Diagnostic Characteristics: From Thoma (2000): The species exhibits color morphs of red and blue. Red morph individuals grade from a dark brown abdomen to a lighter brown cephalothorax suffused with orange anterior to the cervical groove. Chelae primarily orange mottled with brown, having brown bands on the distal dorsal carpus and merus areas and around the dactyl/propodus joint. Knobs, tubercles, and chela tips orange, the enlarged tubercle of opposable margin of propodus yellow, distal spines of fingers chestnut brown. Merus and distal prodomeres of walking legs brown with slight blue tint dorsally and ventrally, orange bands at articulations, podomeres proximal to merus brown dorsally and cream-orange ventrally. Ventral surface of cephalothorax and abdomen white; ventral surface of chela, carpus, and distal merus of first walking legs orange and ventral telson and uropods brown. Eggs of ovigerous females purple. Blue morph individuals concolorous gray-blue dorsally, grading cream to white ventrally; chela tips cream-orange.

It is most similar morphologically to Cambarus parvoculus, buttends to be smaller (male I carapace length 21.5 mm vs. 28.5 mm; male II carapace length 21.6 mm vs. 25.3 mm; female carapace length 23.4 mm vs. 26.6 mm). It can be distinguished from other subgenera in Cambarus by the presence of a cristiform row of tubercles on the mesial palm of the chela. It differs from all other species in subgenus Jugicambarus in its unique tuberculation of the opposable margins of the chela fingers. No other species has an enlarged second tubercle on the opposable propodus and enlarged first and third tubercles on the opposable dactyl. The absence of setae on the chela distinguishes it from many members of Jugicambarus and the thickened rostral margins abruptly angled at the cephalic terminus (90 Deg.) to form an acumen, a generally smaller body size, reduced dorsal and ventral ridging of the chelate fingers, reduced lateral impression of the chela, immovable fingers having only four enlarged tubercles, a propodus equal in length to the palm length, and an oval-shaped chela outline also aid in separating the species (Thoma, 2000). Further examination of morphological characters used to differentiate C. jezerinaci from C. parvoculus indicates variation in the two species is wider than previously thought and that the rostral margin character state is the most reliable character for separating the two (Thoma and Fetzner, 2008). C. jezerinaci has rostral margins that appear thickened or inflated throughout their length that terminate abruptly at the distal end and form an acute angle of 90 Deg. while C. parvoculus has rostral margins that are thickest at their base, thinned and not appearing thickened or inflated at the distal end and forming a gradual angle of approximately 45 Deg. at the distal-most portion.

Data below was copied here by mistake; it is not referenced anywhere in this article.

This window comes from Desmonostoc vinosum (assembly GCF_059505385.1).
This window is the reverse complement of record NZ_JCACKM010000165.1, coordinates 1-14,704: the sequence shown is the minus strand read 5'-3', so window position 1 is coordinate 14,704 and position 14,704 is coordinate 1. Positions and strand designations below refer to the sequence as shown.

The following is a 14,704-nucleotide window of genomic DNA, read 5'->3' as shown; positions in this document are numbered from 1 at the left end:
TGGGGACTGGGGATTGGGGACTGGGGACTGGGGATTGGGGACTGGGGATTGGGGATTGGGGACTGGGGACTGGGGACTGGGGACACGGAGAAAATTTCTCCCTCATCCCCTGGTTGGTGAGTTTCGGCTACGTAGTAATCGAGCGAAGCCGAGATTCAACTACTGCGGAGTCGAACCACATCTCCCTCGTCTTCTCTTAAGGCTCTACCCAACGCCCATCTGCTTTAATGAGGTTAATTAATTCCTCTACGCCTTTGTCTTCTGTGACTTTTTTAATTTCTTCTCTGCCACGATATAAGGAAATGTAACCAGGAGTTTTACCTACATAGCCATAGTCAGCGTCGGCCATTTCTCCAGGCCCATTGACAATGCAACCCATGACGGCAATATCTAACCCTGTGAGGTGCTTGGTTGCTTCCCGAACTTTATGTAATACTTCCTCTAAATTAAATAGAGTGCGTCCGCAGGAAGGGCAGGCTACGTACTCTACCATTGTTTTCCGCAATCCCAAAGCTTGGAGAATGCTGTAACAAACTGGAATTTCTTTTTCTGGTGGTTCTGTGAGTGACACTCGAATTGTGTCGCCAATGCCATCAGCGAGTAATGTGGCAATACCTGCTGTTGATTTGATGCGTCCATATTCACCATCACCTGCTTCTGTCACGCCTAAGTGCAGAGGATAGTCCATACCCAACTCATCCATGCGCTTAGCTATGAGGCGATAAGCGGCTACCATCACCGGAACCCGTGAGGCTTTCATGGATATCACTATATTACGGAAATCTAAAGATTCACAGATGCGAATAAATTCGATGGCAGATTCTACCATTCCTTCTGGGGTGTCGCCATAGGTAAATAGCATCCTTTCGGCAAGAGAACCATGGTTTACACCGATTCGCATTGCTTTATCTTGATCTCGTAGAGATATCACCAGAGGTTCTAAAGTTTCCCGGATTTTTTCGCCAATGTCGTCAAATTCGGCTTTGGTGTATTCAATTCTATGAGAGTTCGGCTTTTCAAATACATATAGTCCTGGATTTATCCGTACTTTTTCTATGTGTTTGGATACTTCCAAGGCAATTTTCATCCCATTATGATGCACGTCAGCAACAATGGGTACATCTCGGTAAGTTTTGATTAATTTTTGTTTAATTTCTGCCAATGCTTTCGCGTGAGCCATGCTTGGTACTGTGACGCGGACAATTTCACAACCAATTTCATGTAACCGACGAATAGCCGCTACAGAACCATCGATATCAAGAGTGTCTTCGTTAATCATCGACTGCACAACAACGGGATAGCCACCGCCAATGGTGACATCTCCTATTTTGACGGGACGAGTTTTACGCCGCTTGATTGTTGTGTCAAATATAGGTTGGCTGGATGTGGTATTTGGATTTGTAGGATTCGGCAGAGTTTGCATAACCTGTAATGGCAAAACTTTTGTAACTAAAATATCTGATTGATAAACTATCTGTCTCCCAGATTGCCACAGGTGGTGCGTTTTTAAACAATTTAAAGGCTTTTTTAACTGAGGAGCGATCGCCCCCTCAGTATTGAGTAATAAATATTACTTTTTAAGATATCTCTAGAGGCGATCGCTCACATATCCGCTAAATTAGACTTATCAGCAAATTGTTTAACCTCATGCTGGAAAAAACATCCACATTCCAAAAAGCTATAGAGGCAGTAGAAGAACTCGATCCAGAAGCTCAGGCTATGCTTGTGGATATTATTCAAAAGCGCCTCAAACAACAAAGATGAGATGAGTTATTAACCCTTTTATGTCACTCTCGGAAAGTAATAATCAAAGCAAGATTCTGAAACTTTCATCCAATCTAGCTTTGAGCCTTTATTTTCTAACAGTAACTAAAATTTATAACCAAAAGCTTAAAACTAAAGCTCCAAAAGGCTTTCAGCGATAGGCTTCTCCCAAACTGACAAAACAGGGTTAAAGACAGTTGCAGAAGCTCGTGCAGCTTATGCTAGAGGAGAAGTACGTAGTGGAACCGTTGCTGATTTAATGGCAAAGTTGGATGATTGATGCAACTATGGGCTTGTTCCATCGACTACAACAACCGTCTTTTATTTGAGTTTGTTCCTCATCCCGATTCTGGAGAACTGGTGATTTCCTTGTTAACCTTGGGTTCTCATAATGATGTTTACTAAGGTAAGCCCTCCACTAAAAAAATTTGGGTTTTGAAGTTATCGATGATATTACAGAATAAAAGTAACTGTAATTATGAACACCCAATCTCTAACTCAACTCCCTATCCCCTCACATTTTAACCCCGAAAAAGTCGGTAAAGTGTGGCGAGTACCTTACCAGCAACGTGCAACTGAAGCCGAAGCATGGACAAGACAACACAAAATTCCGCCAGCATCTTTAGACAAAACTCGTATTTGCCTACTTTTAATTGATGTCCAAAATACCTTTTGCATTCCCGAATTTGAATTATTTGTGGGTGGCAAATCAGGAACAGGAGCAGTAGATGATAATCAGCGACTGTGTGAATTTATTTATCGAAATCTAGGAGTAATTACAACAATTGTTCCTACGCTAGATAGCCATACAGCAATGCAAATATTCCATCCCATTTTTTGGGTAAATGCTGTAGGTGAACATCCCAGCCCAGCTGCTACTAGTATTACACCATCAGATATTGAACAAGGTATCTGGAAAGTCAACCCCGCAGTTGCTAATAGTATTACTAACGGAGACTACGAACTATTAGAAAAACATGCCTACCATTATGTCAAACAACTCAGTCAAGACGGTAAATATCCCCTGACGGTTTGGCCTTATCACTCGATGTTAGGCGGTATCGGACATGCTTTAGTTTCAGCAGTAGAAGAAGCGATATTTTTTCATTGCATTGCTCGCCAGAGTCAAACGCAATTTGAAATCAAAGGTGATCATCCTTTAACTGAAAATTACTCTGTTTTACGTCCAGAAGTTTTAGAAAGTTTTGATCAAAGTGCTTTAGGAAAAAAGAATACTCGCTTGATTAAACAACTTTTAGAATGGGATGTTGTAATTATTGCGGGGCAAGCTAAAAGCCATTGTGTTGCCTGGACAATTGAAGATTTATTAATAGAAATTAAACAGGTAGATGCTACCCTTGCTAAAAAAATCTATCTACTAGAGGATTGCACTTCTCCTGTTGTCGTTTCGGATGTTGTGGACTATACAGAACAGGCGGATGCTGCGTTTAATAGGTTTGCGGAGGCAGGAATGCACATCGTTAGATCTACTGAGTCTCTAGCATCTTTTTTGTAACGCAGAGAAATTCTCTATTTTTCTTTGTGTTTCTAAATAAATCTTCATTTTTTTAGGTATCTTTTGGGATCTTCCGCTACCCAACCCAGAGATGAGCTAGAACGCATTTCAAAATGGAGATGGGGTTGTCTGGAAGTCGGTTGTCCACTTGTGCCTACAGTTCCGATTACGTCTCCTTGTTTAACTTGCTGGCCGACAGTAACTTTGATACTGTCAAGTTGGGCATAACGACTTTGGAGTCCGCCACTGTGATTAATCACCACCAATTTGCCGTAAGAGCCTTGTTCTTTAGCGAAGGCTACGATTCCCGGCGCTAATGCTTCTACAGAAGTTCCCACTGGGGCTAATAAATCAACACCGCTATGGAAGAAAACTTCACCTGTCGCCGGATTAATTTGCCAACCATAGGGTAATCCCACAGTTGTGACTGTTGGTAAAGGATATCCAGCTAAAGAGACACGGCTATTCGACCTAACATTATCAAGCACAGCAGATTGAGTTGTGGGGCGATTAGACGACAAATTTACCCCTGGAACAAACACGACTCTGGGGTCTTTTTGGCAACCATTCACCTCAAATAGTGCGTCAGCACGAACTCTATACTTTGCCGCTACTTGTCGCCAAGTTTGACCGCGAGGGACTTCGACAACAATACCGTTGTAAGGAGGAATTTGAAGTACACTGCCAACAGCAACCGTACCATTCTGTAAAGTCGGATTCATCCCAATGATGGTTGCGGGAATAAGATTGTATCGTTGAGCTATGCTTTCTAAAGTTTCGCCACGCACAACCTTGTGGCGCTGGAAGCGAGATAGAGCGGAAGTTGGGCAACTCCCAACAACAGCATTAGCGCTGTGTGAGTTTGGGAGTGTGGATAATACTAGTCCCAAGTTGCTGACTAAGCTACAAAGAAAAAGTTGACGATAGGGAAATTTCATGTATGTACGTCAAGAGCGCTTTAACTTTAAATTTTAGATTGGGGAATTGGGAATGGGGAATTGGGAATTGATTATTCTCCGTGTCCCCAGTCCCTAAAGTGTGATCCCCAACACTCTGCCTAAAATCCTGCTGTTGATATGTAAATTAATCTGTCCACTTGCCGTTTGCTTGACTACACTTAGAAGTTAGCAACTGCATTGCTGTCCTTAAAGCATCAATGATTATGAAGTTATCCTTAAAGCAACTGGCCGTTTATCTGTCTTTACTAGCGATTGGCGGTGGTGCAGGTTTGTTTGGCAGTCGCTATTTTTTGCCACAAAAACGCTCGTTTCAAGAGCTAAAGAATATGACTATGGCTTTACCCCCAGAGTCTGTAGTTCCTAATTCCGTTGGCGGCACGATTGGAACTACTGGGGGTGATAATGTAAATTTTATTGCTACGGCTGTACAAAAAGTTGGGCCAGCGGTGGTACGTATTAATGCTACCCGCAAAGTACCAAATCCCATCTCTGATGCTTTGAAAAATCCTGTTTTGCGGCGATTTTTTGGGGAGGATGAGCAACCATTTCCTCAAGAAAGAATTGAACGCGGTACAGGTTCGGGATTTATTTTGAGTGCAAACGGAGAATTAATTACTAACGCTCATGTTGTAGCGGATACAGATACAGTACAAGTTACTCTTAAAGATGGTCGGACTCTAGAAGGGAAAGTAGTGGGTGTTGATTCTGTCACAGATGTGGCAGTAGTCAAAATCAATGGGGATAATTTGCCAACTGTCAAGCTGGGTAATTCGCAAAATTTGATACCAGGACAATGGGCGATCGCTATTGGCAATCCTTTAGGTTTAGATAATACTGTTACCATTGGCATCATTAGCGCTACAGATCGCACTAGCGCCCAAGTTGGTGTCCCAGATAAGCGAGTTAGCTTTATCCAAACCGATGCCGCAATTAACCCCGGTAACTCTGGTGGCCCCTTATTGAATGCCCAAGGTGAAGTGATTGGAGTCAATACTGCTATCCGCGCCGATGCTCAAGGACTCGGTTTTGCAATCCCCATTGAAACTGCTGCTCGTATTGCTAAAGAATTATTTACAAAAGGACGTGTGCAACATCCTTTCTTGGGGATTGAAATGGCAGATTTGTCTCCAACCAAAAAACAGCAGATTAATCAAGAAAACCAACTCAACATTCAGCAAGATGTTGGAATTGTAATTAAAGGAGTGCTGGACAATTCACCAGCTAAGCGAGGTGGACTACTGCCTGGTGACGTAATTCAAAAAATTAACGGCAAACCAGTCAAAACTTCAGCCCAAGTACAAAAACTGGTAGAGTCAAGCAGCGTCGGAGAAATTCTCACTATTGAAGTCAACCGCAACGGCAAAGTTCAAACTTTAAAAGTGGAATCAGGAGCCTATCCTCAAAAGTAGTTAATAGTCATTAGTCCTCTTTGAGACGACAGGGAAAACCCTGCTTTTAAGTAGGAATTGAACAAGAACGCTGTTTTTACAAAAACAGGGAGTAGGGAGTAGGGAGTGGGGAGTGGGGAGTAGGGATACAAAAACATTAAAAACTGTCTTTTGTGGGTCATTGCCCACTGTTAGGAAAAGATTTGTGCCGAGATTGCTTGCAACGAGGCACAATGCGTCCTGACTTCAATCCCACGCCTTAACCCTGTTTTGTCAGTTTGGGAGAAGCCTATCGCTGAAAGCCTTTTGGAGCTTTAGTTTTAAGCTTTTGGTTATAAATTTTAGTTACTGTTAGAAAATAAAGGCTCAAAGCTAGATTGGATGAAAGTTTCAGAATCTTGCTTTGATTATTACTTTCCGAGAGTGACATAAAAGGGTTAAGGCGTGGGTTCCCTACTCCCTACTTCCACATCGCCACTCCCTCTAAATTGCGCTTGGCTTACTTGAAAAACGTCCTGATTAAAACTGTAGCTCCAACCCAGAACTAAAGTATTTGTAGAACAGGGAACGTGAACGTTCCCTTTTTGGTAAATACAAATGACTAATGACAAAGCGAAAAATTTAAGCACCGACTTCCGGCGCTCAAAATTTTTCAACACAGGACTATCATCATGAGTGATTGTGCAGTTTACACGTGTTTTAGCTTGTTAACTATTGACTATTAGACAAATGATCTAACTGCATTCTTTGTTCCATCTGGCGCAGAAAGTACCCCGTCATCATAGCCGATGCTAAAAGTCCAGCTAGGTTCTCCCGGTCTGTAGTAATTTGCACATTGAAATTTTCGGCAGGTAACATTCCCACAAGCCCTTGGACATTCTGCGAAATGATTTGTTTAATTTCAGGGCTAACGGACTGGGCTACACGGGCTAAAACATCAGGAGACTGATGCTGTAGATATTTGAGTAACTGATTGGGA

Length below is maximum carapace length.

Reproduction Comments: Collections have been made in March, April, and August; with Form I males observed in April and ovigerous females in April and March (Thoma, 2000). Other attributed of life history remain unknown.
Ecology Comments: The related Cambarus parvoculus has been collected with Cambarus buntingi, Cambarus distans, and Orconectes cristavarius (Taylor and Schuster, 2004).
Habitat Type: Freshwater
Non-Migrant: Y
Locally Migrant: N
Long Distance Migrant: N